By Rob Mahoney
The initial stretch of the new calendar year is a fairly crucial one, as teams around the league now fully expect to have their ailing rosters in better health, their new additions familiar with team sets and strategies, and a good sense of the roster's pulse headed into the second half of the season. This is a time for coaches and general managers to see what they have made, and if they don't much like the product on the floor, the rosters in question could be due for a chance before February's trade deadline. By this point, most excuses turn flimsy; the body of the regular season is a time for good teams to grind out their place within their respective conference hierarchies, and establish their viability in the months to come.
A bad January in itself won't doom a team, but figures to have a profound impact on the season of those clubs with playoff seeding (or a postseason berth) on the line. Five teams in particular seem to have the deck stacked against them, and face a difficult slate of opponents throughout the rest of the month:
Los Angeles Lakers: Having two superstar-level players alone affords a team some margin for error, but the Lakers -- through defensive struggles, injury and a coaching change just for the hell of it -- have squandered most of the slack that the regular season allows. There's plenty of time for improvement, but even after their recent improvement, L.A. is sitting on a sub-.500 record and an 11th place ranking in the West. The teams on the playoff bubble are clustered tightly enough to smell each other's breath, but that doesn't change the fact that the Lakers will have to leapfrog three solid teams to even get a first-round date with the Oklahoma City Thunder.
And if L.A. was expecting to make up ground in January, they may want to start evaluating some contingencies. The next eight days are particularly tough for the Lakers, including a Sunday game against Denver, a mid-week back-to-back in Houston and San Antonio and another game on ESPN against the Thunder next Friday. Four of those teams register in the top five in the league in net rating (margin of victory adjusted for pace) over the last 15 games, and Houston -- the runt of the bunch -- comes in at 8th. That stretch alone could mar the Lakers' January record before we factor in the two additional back-to-backs, the mid-month game against the Heat, an ensuing game against the Grizzlies in Memphis, and a repeat game the Thunder in an always difficult Sunday matinee. The schedule will keep the Lakers in L.A. plenty, but there will be no rest in the coming gauntlet.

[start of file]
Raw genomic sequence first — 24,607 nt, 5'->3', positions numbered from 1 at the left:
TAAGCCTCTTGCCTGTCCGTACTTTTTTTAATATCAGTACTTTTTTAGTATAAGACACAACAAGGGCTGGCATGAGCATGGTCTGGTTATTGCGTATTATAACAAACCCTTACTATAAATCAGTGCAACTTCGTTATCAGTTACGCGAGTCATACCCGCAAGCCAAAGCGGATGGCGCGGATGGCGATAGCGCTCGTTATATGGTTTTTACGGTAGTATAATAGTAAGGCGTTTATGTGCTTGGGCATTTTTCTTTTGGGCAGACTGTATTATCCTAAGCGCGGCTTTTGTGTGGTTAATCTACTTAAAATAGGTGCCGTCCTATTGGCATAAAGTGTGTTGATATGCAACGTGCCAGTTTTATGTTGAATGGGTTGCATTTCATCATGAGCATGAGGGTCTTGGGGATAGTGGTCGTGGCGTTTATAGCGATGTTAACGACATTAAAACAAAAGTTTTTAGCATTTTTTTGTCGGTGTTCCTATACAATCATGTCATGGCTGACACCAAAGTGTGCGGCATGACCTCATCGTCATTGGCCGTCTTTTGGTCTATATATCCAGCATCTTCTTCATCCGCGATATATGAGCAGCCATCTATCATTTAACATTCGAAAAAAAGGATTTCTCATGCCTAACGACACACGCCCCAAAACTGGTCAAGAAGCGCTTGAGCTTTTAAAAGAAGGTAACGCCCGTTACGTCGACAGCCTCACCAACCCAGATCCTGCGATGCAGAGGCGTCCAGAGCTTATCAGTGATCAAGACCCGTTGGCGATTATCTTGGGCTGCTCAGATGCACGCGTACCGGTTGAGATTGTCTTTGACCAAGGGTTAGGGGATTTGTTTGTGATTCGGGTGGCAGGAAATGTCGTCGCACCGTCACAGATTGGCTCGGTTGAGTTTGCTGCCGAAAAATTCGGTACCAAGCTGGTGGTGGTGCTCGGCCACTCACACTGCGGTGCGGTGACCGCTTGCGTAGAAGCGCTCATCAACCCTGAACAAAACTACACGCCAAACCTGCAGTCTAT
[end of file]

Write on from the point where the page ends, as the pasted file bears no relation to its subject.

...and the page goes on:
Golden State Warriors: There is arguably no team in the NBA hotter than the Warriors, but to play the Clippers thrice in one month is to come face-to-face with one's basketball mortality. The fact that the Dubs took the first of those January meetings in a blowout likely serves only to irritate Chris Paul, and thus jump-start the Clips in the two undoubtedly more competitive head-to-head games to come.
But beyond that absurd concentration of upstart Pacific Division rivals, the Warriors will need to manage an always-tough swing through Denver, a trip down to San Antonio, and home games against the Grizzlies, Heat, and Thunder in consecutive weeks. There isn't a particular concentration of difficult games on the Warriors' slate, nor is there some decided absence of days off. But the difficult opponents just keep on coming all month long, until things finally quiet down by month's end with three games in four nights against the Raptors, Cavs, and Mavericks.